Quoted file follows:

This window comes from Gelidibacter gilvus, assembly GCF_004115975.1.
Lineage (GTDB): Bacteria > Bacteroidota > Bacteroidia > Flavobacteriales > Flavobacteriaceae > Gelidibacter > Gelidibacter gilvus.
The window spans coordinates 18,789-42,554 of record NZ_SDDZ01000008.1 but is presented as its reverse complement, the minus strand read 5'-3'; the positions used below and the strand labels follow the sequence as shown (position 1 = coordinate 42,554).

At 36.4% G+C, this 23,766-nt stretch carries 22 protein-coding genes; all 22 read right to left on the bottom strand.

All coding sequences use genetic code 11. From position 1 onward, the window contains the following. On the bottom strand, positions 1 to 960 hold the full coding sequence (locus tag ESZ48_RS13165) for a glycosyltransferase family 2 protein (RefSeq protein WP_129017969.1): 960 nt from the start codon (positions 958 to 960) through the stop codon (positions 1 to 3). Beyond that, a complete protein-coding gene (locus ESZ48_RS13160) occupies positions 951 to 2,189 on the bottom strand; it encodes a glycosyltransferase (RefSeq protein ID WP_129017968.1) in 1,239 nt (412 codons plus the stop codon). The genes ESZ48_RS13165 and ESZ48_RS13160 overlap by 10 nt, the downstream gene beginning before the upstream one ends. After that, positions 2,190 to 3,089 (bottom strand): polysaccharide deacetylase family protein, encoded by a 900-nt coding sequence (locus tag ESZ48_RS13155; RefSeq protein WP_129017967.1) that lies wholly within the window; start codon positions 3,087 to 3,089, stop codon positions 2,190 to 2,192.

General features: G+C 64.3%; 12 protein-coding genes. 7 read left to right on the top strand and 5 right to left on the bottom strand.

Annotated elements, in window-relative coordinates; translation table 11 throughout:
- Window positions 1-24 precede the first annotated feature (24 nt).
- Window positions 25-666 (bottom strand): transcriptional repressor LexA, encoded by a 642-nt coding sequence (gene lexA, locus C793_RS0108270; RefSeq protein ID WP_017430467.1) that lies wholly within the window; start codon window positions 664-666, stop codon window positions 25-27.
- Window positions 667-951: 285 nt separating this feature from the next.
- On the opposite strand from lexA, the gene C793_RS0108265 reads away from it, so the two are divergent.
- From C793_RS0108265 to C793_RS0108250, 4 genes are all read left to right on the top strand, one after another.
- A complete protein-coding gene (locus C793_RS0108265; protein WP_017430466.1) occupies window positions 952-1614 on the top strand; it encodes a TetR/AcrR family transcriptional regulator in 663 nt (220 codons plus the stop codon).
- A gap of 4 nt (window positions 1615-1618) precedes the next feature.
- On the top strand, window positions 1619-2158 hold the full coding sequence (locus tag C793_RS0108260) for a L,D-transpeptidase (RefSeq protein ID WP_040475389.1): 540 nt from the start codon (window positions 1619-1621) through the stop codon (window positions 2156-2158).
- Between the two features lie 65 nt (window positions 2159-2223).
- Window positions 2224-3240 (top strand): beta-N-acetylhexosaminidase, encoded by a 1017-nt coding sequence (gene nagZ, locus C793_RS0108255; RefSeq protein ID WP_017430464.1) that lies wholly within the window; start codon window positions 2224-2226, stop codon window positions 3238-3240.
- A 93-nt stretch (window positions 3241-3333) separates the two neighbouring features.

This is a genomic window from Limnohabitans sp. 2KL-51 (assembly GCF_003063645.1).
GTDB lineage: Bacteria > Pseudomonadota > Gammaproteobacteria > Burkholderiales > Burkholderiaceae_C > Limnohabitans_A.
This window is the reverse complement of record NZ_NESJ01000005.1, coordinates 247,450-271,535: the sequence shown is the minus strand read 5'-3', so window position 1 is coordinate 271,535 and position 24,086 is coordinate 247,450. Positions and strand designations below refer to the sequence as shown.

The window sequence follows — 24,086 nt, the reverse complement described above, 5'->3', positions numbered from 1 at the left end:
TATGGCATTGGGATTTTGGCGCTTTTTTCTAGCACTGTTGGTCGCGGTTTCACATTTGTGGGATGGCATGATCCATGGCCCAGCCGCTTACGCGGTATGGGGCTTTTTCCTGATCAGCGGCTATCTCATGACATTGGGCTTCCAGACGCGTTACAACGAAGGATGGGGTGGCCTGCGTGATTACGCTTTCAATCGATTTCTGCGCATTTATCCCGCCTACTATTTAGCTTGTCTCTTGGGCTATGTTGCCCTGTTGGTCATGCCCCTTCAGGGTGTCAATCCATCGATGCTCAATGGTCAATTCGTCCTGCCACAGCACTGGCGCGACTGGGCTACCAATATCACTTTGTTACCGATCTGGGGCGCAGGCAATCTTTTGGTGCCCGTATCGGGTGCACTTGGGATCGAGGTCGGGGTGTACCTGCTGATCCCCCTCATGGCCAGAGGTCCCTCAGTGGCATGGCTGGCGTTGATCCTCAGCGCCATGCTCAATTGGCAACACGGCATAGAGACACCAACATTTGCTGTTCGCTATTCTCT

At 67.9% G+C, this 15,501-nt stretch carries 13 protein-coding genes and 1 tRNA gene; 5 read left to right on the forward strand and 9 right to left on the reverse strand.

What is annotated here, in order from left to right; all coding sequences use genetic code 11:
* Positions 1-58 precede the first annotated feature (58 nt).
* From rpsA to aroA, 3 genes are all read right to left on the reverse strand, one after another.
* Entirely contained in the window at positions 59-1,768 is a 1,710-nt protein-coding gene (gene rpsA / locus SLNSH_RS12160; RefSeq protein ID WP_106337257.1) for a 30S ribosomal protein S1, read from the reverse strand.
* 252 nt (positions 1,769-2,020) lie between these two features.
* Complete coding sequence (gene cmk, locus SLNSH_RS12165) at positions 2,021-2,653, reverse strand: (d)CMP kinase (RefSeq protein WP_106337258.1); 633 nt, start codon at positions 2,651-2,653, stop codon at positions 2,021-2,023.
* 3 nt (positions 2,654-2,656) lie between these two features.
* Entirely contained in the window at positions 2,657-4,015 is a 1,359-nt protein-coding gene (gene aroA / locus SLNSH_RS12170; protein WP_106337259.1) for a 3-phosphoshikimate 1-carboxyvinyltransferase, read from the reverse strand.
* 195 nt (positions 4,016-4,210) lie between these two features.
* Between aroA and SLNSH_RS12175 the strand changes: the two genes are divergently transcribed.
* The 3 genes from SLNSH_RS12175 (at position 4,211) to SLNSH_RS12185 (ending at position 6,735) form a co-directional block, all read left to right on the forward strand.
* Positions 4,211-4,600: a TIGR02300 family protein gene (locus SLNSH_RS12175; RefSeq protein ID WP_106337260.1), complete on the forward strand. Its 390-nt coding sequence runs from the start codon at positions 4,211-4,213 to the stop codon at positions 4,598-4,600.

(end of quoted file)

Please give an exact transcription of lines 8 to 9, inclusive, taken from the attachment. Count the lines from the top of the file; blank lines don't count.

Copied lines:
- Window positions 1-24 precede the first annotated feature (24 nt).
- Window positions 25-666 (bottom strand): transcriptional repressor LexA, encoded by a 642-nt coding sequence (gene lexA, locus C793_RS0108270; RefSeq protein ID WP_017430467.1) that lies wholly within the window; start codon window positions 664-666, stop codon window positions 25-27.